By Angela Bole, IBPA Executive Director —
When you’re overburdened with e-mail and cranky people make it their job to interfere with your day; when your printer messes up your order, your distributor doesn’t stock enough books to cover your author tour, you’re late on one deadline or another . . . again; or [insert your current stressor here]; are you able to take a deep breath and get a bit of perspective in appreciation for the amazing profession we’re engaged in? I hope so.
Recently, I took a poetry workshop at the Esalen Institute, a learning and retreat center in Big Sur, CA. Over the course of six days, I wrote three poems and listened to dozens of others, including original works from each of the other 12 participants. If you’re a lover of words and metaphor as I am—and I’m fairly certain most of you are—you can appreciate what a transcendent experience this was.
Esalen draws people interested in exploring deeper spiritual possibilities and forging new understandings of self and society. The original poems developed during that experiential workshop were confessional, passionate, and profound. Being moved, I offered to collect them and publish a chapbook. Although I’ll make the book available for purchase and work out requisite royalty calculations, I don’t expect to make any money on the project. My only objective is to be sure the good work developed in that small room during that concentrated period of time finds a place to exist beyond the pages of our ragged notebooks.
Anyone paying attention knows there’s no guarantee of success in indie publishing—however you define success. Ours is a wild and often frustrating business. The rules continuously change. Today your print-on-demand books are listed in-stock; tomorrow, who knows? Today anyone can review a book on Amazon; tomorrow, not so much. Is it any wonder so many people cycle in and out of indie publishing? Even if everything goes completely right, we’re playing a game of long odds.
And yet, here we are.
IBPA member Nancy Gee, author/publisher of The Secret Drawer, tells us, “My grandchildren loved to hear the story over and over and told me I should write a book so that this amazing story could be shared with all children. And that is what I did!”
And IBPA member Garry Rogers, an advocate for nature in fiction and nonfiction, says, “At first, I wrote and published to report my discoveries. Then, I began writing and publishing to inspire emotion. Now I do both.”
These quotes come from the Featured Member section of the IBPA website (ibpa-online.org/about/featured-members). Over the past two years, this has become one of my favorite places online; I visit often. When I read about the motivations, success stories, and aspirations shared here, I am inspired by the ways members of IBPA’s community have taken on the weighty privilege of bringing stories written with intention and fearlessness to the minds and hearts of readers.
If you’re an IBPA member, I hope you’ve shared, or will share, your publishing story in this space. In doing that, you join healers, educators, bridge builders, comedians, therapists, and others committed to bravely communicating their very human desires, identities, politics, struggles, and joys to the greater world. It’s a powerful place.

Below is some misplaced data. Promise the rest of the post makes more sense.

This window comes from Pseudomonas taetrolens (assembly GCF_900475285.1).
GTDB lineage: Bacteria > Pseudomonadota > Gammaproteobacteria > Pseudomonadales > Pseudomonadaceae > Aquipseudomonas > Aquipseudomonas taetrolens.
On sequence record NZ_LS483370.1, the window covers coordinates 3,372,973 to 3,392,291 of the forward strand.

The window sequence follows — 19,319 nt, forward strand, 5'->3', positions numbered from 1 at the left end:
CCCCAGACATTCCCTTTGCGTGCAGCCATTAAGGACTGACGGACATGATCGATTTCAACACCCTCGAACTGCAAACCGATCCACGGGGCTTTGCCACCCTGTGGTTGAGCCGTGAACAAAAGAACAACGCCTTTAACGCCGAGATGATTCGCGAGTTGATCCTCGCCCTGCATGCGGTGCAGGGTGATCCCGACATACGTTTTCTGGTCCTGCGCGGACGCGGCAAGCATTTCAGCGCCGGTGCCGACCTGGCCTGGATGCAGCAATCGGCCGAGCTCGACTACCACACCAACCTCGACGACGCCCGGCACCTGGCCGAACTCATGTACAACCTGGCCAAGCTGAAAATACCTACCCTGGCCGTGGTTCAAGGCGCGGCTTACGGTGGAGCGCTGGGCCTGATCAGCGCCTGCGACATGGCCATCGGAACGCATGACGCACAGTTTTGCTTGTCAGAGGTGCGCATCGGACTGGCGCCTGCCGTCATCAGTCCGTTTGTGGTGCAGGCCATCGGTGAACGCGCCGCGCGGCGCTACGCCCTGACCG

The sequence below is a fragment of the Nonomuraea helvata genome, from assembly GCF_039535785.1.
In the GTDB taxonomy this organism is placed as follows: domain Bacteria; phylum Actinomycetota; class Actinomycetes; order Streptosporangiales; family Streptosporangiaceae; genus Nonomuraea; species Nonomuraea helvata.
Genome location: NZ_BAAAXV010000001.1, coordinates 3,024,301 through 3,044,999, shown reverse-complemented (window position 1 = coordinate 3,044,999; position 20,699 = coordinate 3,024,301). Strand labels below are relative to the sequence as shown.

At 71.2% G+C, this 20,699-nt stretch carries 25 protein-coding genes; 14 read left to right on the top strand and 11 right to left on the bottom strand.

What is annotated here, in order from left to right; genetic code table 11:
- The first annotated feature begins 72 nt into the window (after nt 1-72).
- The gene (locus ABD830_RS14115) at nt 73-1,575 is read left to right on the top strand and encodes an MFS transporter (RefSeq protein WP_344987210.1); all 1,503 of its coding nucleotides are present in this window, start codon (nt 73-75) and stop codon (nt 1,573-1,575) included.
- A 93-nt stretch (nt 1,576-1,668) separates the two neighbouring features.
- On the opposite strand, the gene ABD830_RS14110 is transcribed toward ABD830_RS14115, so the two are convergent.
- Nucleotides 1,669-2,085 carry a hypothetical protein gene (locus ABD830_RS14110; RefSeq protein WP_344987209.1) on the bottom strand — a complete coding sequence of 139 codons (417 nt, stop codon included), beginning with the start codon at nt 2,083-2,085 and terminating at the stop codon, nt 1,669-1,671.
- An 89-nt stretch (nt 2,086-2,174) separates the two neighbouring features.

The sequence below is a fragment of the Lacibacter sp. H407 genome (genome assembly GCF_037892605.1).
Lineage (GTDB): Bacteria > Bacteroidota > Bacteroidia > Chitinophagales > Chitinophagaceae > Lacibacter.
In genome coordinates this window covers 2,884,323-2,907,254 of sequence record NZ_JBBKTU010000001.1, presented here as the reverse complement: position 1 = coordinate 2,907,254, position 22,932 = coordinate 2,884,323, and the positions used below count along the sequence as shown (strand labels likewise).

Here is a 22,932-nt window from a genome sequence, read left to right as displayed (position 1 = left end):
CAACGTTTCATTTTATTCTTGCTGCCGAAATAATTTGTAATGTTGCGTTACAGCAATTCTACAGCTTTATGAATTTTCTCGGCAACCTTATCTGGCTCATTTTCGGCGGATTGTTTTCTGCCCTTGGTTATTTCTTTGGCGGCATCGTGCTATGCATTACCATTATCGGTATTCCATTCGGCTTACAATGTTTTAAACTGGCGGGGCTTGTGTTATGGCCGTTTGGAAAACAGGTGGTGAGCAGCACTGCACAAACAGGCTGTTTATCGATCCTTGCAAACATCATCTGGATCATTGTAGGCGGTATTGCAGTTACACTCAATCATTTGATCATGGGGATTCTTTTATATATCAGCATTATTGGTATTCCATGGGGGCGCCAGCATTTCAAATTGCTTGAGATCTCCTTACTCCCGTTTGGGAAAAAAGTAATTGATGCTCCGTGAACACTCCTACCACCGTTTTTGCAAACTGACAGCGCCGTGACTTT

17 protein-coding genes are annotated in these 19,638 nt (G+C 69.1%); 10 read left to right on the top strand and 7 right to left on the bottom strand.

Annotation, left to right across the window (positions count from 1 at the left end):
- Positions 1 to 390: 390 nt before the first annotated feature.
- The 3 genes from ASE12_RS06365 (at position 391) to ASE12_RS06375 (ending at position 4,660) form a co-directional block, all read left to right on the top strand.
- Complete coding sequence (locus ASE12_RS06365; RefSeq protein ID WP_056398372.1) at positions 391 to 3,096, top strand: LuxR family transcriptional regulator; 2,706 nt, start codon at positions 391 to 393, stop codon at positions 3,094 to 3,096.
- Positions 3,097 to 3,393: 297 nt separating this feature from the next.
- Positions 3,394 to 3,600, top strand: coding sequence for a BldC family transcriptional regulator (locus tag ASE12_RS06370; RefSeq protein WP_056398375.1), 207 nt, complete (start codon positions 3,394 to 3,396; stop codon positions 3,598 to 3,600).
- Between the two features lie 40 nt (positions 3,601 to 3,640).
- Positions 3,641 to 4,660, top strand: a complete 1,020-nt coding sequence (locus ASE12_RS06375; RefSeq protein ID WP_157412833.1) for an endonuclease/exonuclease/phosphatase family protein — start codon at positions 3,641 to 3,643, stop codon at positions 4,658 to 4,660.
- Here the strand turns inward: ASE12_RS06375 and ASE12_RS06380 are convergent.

What It Means to Members
The standard definition of publishing is the business of producing books, magazines, and so on to sell to the public (per Merriam Webster). In the end, this seems an inadequate definition, doesn’t it? “It took me two years to show a profit,” says IBPA member Barbara J. Genovese of Kolorwacks. “But this wasn’t about monetary profit. It was more intangible than that—and something that money couldn’t buy—the soul of an artist. It was also about having compassion for myself. Without rendering that for yourself, you’re lost.”
Before reading about Brenda’s motivations, I hadn’t thought of publishing as a means of rendering compassion for oneself. Now, this idea is integrated into the complex way I understand what it means to be successful as an indie publisher. I’m grateful for the additional perspective.
So, when the daily stressors seem to be closing in and you feel as if you might be losing the long game, I hope you’ll take that deep breath I mentioned before and check in with that part of you that knows it’s a magical and wonderful thing to be able to publish.
To help, I leave you with further thoughts and inspirations from members of the IBPA community. Enjoy! And don’t forget to share yours at (ibpa-online.org/about/featured-members).
“Publishing my first book and the overwhelmingly positive feedback I received boosted my confidence. Now I have all kinds of subjects that I want to write about.”—Helen Raleigh, author/publisher of Confucius Never Said
“Publishing is undergoing tremendous ‘climate change.’ I like the challenge of adapting and thriving.”—Dave Bricker, PubML
“It is important to me to be of service to others by sharing a new perspective on parenting, one based in spiritual ideology.”—Jeanmarie Wilson, Parenting from Your Soul
“It’s extremely satisfying to see the finished product: a beautiful book full of helpful info or humorous stories that many people will see/read/enjoy.”—Lisa Nordquist, Love Yourself Fit
“Being a teacher has allowed me to see firsthand what is missing at home and in the school system. I wanted to publish books that encourage kids to be leaders and to devote more of their time to reading.”—Taneeka Bourgeois-daSilva, Building Voices
About the Author
Just before Angela Bole became IBPA’s Executive Director, she was Deputy Executive Director of the Book Industry Study Group, Inc. (BISG), which fosters conversation and consensus across all sectors of the book business. Before that, Angela served for two years as BISG’s Associate Director and two years as its Marketing and Communications Manager. Angela also serves as Treasurer on the Board of Directors of IDPF, the International Digital Publishing Forum.